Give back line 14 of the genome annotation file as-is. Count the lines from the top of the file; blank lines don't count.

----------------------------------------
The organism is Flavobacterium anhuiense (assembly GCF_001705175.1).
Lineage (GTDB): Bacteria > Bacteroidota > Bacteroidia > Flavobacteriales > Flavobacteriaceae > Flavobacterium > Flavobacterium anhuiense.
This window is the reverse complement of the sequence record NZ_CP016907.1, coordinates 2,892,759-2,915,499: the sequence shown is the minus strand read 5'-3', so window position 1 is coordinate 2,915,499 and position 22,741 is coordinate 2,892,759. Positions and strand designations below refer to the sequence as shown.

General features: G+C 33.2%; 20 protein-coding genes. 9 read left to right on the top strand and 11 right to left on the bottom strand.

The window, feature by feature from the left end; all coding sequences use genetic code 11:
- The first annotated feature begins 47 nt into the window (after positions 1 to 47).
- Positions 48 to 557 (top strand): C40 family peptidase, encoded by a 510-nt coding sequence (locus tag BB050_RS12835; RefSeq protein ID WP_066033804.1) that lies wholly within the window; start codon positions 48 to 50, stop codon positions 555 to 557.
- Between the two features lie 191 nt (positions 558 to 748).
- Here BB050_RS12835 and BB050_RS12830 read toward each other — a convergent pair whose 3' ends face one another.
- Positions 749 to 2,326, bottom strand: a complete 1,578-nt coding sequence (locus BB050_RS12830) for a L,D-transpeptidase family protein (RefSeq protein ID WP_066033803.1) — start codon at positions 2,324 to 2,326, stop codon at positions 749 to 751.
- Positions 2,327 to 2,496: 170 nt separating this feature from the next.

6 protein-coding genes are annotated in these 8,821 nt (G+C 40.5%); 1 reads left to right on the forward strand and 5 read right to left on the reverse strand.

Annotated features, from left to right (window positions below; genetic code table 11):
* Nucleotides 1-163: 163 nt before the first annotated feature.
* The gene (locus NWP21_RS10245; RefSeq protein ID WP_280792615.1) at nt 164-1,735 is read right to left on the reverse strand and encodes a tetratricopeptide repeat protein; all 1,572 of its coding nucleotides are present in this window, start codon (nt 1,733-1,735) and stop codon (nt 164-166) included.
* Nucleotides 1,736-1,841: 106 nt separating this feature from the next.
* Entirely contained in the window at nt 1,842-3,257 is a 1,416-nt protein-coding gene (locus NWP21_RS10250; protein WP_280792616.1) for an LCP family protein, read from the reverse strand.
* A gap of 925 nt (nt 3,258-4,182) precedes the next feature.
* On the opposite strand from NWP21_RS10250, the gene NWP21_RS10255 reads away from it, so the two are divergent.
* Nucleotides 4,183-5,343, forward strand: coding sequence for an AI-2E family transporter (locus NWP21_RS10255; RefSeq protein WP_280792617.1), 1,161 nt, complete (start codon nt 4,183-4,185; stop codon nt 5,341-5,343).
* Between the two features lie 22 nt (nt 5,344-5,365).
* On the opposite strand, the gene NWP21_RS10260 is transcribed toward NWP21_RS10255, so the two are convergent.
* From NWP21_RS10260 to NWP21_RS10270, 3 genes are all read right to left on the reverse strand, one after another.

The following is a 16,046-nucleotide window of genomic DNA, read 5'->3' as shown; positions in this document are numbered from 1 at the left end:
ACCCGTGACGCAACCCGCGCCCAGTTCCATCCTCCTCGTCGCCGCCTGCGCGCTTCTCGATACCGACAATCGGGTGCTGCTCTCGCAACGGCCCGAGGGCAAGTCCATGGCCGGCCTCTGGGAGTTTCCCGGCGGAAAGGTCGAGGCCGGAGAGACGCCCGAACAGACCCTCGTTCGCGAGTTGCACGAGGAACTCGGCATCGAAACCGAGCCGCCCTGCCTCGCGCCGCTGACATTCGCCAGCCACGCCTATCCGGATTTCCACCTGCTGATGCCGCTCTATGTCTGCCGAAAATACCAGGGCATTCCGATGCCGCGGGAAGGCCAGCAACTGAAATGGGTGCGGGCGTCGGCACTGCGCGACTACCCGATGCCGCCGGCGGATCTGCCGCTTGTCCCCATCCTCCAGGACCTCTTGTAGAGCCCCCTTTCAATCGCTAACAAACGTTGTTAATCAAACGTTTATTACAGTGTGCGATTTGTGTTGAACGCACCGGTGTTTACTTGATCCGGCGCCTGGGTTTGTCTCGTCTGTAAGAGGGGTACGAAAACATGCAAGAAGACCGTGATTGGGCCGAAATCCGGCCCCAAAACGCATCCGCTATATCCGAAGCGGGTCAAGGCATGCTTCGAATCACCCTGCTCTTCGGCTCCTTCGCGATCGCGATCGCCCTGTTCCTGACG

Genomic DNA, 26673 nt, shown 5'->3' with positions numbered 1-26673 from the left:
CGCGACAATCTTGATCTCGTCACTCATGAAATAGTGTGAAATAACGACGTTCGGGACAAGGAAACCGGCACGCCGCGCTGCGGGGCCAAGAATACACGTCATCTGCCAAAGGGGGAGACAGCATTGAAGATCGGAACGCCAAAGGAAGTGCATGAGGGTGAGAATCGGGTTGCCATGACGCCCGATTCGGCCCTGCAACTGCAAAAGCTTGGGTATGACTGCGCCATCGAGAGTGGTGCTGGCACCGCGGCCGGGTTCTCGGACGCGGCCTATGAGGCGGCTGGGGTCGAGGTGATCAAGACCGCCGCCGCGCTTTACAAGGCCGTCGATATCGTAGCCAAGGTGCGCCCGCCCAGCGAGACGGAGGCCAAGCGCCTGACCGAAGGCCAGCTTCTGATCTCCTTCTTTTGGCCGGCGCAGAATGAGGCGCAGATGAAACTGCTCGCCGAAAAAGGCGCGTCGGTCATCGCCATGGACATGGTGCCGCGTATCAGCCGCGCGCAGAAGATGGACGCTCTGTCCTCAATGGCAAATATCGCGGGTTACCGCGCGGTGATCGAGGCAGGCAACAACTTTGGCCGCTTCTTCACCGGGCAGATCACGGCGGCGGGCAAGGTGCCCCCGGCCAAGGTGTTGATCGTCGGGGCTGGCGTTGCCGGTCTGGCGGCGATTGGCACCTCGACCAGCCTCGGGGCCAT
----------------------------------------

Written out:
* Nucleotides 1-163: 163 nt before the first annotated feature.